How much is too much?
It’s a question the San Jose Sharks have to be wrestling with more and more these days. To be sure, they are a team in transition – Patrick Marleau is already in Toronto, Joe Thornton is in the twilight of his career and Joe Pavelski is approaching his mid-30s on a contract that expires at the end of next season.
A lot of this has led to the franchise handing the keys to Brent Burns. The superstar defenceman has become the feature behind pretty much everything San Jose does. He plays more than 25 minutes a night – the next closest skater in San Jose, Marc-Edouard Vlasic, is three full minutes behind him – and is deployed in every possible game state. The Sharks have little issue running the game through Burns in the extensive minutes he sees. Watch any Sharks shift featuring Burns and you’ll likely see the puck on his stick.
Having the puck a lot is a pretty common occurrence for superstar defenders. Erik Karlsson, Drew Doughty, and P.K. Subban – to name just a handful of comparables – also play a ton of minutes and are linchpins in the attack. But the Sharks-Burns relationship is curiously different. And with one of the league’s most punchless offences in 2017-18, it’s become quite a storyline in San Jose.
One of the theories I have about San Jose’s goal-scoring issues is that they are way too reliant on a defender to individually generate offence. We talk an awful lot about the importance of shot generation and getting into high-quality scoring areas, and how a combination of the two generally lends itself well to consistently scoring goals.
Burns has always been a shot-generating monster. But as a defenceman, he plays substantially further from the net than your average forward. Over time, he’s started to eat more and more into the volume of shots the Sharks generate on any given shift. What you end up with are a lot of shifts where a defender – predominantly fixated at or around the blueline – is your primary attacking point.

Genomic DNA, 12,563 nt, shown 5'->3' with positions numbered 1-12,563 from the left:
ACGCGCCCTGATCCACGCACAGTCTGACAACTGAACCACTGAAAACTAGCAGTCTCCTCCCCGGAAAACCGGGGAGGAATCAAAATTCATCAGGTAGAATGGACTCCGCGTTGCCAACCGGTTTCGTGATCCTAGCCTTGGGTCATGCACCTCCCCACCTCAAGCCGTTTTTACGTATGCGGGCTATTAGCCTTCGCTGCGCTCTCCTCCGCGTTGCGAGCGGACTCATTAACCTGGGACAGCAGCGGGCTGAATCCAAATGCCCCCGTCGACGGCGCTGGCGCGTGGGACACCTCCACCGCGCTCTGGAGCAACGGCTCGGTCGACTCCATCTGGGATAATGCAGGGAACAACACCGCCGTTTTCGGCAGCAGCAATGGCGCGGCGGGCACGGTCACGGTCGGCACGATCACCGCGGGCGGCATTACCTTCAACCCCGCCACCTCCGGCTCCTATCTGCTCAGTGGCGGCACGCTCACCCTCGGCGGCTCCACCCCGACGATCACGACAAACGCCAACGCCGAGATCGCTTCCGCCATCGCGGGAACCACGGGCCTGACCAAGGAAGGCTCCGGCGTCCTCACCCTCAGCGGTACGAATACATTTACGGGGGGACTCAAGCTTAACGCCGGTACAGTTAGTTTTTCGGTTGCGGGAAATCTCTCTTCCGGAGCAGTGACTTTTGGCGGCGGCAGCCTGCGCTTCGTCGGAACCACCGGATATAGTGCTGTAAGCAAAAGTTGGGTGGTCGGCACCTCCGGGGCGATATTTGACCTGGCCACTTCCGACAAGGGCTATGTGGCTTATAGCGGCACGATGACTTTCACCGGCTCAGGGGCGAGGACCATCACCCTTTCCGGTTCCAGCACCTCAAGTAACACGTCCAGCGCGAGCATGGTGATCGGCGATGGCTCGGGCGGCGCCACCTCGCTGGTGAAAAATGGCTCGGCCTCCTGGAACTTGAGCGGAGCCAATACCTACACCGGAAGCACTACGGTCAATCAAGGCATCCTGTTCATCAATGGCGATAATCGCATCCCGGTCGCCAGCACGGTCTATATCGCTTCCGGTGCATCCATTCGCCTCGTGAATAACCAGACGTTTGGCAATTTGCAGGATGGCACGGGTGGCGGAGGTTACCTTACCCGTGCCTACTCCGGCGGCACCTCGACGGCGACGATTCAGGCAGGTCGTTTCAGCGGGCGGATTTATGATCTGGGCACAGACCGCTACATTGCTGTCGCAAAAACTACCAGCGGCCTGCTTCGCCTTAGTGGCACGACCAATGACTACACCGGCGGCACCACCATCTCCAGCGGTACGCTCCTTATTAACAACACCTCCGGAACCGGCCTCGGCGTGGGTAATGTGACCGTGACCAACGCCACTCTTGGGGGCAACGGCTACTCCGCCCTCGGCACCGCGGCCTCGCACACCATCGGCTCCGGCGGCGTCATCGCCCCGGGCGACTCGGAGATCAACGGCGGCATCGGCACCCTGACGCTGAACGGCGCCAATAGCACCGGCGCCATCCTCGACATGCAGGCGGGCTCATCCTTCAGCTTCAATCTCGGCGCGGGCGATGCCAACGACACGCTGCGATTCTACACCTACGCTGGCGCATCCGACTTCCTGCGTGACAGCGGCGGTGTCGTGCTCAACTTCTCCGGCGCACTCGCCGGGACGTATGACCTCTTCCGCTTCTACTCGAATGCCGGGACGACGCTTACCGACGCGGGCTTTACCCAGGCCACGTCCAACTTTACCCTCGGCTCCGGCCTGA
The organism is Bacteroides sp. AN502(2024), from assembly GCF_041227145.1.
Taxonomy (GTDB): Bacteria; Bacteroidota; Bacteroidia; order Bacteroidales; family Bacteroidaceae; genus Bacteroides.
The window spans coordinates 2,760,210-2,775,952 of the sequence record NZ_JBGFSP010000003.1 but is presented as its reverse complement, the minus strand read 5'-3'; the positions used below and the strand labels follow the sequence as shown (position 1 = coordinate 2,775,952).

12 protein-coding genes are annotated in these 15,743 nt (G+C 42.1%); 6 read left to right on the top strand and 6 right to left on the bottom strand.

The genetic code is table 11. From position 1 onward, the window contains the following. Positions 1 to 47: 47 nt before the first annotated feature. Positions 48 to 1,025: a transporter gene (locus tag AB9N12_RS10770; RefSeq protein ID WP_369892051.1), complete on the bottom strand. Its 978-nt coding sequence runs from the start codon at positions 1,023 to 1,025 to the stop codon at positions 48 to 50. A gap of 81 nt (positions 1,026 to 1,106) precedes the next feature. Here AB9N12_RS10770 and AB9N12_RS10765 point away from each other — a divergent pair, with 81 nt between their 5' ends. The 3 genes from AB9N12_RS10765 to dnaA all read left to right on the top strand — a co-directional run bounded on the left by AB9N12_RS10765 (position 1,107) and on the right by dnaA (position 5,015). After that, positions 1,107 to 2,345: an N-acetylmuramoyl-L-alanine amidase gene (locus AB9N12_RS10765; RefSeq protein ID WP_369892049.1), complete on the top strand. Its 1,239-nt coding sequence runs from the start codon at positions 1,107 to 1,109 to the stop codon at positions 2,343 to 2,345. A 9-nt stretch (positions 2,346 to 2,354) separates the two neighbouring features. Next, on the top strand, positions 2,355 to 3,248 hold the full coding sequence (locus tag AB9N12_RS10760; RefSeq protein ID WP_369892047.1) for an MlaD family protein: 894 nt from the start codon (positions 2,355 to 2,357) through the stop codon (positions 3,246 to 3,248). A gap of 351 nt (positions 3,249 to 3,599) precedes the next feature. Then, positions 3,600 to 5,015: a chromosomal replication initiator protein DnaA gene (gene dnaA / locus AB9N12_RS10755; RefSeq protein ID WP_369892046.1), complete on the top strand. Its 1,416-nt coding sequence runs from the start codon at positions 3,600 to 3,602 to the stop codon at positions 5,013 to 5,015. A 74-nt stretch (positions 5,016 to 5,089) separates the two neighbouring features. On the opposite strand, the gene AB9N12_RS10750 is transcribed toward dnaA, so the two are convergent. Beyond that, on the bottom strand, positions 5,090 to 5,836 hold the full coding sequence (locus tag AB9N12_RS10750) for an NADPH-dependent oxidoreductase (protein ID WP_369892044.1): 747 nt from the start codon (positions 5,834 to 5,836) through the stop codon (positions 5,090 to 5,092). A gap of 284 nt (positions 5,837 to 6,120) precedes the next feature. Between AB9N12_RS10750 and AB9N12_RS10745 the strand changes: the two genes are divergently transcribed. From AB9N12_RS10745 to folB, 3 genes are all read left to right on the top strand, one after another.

As a frame of reference, consider the below data table. For each regular skater, it shows the percentage of shots that a respective player takes versus his teammates, as well as the percentage of goals that a respective player gets versus his teammates. You would reasonably expect these numbers to look similar – if a player is taking about 30 per cent of his unit’s shots, he should be getting about 30 per cent of his unit’s goals. That’s not the case for Burns:
Burns sticks out like a sore thumb here. Despite taking 32 per cent of the shots when he’s on the ice, he ends up scoring under 10 per cent of the goals. Some variance is normal, but that’s extreme. Although it’s worth noting that Burns is converting on a ridiculously low percentage of his shots, his conversion rates are historically below league average since officially changing positions.
Burns’ inability to score on a high percentage of shots isn’t a talent issue – defenders score about half as frequently on a per-shot basis as their forward counterparts. It’s one of the big reasons why we rarely see great goal-scoring seasons from defenders, and why we spend so much time looking at how defenders impact their team’s overall offensive productivity – not just how they score individually.
It’s just that Burns has taken it to an extreme. Look at the same measures as above, but for the league’s most active defencemen only. These blueliners take about 23 per cent of their team’s shots on average – which is 32 per cent less than Burns does.
If Burns is taking almost one of every three shots for San Jose, it doesn’t leave a whole lot for his most common teammates. Guys like Pavelski, Thornton, Timo Meier, Kevin Leblanc, Tomas Hertl, Logan Couture, and Tomas Hertl have all played more than 100 minutes of ice-time with Burns, and convert on a substantially higher percentage of their shots – as a group, they are shooting just under 8 per cent.
I’m not particularly sure if Burns is to blame for any of this. I think the Sharks have built their system to funnel through Burns, and because the Sharks aren’t loaded to the teeth with elite attackers, it’s burdened him with generating a huge portion of the team’s offence. And while defenders in the modern era are expected to do just about everything (create the defensive turnover, start the breakout, rush the puck through the neutral zone, establish the cycle…), it’s worth asking how much they can realistically do when it comes to individually putting the puck in the back of the net.
At some point, the Sharks forwards need to become a bit less deferential on the attack. Burns is a phenomenal player, but the data above shows San Jose has an inefficient offence. Transition Burns from shot-bomber to playmaker, and San Jose might seriously be able to jump-start their lethargic attack.